How to be More Romantically Intelligent

Note: This is the second of a three-part series. Click here for part three

Emotional intimacy is being open and revealing about what you feel and what you think. When you are emotionally intimate with someone, you allow that person inside your private emotional space by sharing your deepest emotions and your innermost thoughts. Many couples “make love” by listening and communicating matters of an exclusively private, personal nature. These disclosures in which you tell each other “everything” is the foundation of emotional intimacy, and they make up a couple’s intimate dance, says Mary and John Valentis in the book Romantic Intelligence (New Harbinger).

They say that in any intimate relationship, but especially a new one, it’s always a question of whether you put up boundaries with your partner that are too strong and you never reveal yourself—or you have no boundaries at all, allowing your identity to merge with your partner’s. It’s also important to note how much intimacy you express—or your don’t—with your partner. With a lack of intimacy, your relationship won’t feel very warm or close, and you’ll likely feel as if you’re missing out on something exhilarating and essential.But the problem with all of this is the fact that emotional intimacy is a risky business, because it requires you to let down your guard and allow your partner to see your vulnerabilities-and know many of your deepest secrets and soft spots. You must trust that s/he will accept you as a whole person, will value you for who you are, keep your confidences, hold your secrets close and not judge you. You trust your partner’s character and judgment not to betray your trust or to ridicule your dreams, say the Valentises.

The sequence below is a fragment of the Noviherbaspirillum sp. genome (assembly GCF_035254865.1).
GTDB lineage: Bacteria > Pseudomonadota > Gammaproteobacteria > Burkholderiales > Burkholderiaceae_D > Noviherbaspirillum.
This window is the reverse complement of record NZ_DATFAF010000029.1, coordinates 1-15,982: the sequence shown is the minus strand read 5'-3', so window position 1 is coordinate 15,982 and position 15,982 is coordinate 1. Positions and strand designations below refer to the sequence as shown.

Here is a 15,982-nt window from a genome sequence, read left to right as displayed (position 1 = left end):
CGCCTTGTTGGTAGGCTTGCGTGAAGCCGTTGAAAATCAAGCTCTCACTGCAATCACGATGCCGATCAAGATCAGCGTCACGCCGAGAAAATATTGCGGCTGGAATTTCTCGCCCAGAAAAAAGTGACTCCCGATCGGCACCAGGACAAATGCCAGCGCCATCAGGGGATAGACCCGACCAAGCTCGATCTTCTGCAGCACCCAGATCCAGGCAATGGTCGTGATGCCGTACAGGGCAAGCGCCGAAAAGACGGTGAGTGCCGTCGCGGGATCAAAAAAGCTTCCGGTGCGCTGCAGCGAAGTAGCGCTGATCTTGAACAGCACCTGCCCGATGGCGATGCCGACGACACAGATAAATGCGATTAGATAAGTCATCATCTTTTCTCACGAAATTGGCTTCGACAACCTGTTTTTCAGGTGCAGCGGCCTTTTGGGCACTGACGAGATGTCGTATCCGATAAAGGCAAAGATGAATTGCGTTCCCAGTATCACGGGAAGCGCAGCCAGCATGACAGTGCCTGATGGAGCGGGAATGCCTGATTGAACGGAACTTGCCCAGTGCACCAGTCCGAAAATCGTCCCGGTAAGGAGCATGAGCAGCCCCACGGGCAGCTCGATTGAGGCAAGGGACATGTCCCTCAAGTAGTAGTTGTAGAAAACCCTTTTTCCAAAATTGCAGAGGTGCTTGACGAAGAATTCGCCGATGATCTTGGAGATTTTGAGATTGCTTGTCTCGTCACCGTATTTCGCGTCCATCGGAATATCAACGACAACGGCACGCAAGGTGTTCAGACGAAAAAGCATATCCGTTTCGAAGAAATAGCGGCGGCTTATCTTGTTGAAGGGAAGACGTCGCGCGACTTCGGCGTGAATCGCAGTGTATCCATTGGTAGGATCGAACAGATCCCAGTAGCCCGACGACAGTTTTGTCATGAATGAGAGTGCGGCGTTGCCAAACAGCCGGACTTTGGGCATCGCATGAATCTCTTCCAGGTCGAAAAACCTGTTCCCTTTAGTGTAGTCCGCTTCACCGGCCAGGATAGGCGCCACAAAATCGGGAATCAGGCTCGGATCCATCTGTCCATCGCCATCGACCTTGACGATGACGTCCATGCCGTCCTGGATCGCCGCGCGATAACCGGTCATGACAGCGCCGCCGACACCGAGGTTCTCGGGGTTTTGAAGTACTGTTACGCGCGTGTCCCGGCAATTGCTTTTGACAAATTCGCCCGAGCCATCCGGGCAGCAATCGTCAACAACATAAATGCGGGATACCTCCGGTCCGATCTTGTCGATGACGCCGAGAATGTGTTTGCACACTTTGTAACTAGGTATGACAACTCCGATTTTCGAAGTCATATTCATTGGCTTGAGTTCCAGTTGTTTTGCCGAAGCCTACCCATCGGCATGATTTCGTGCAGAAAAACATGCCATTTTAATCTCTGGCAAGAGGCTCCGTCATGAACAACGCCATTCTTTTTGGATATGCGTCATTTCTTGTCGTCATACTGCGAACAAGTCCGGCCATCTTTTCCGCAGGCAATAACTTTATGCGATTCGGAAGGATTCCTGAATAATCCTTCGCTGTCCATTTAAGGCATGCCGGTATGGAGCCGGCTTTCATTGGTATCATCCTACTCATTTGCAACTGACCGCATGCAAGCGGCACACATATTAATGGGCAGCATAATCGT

So what can you do if you want to build a more romantically wise, intelligent relationship? The Valentises have the following suggestions:

  • Have a strong drive to communicate with your partner and to connect with him/her at a deep emotional level. That means that issues and problems must get talked through, and that feelings and emotions —yours and the other person’s—must be heard and acknowledged. There is reciprocal listening, giving and mutuality, and there can be no pretense. In general, a generous and altruistic spirit needs to permeate the relationship.
  • You must exercise emotional impulse control. When you think before you act on your emotions, you are exercising emotional impulse control. You simply allow yourself to feel whatever emotion you may be feeling, while you consider the wisest way to express your thoughts about that feeling. Or you may decide not to discuss the matter at all. You may even want to wait and cool down before discussing it. When you don’t exercise emotional impulse control, you may satisfy a momentary urge to vent or release hurt, anger or tension, but you are much less likely to solve the problem.
  • When you have a relationship problem, don’t expect instant answers. Absorb the experience of being upset. Just feel it, acknowledge it and stay with it. Don’t ignore, minimize, deny or judge the whirlwind of unsettling emotions that you feel. When you do not react with your immediate impulse to strike back, to defend yourself, or to somehow salvage your dignity, that allows the space to open up for a new vision and some clarity to settle into your consciousness. You will find that your delay in reacting lets you take stock of the situation more clearly. It allows the time for your mind to “read” the messages that your emotions are sending. Emotional impulse control is the key virtue that characterizes romantic intelligence.

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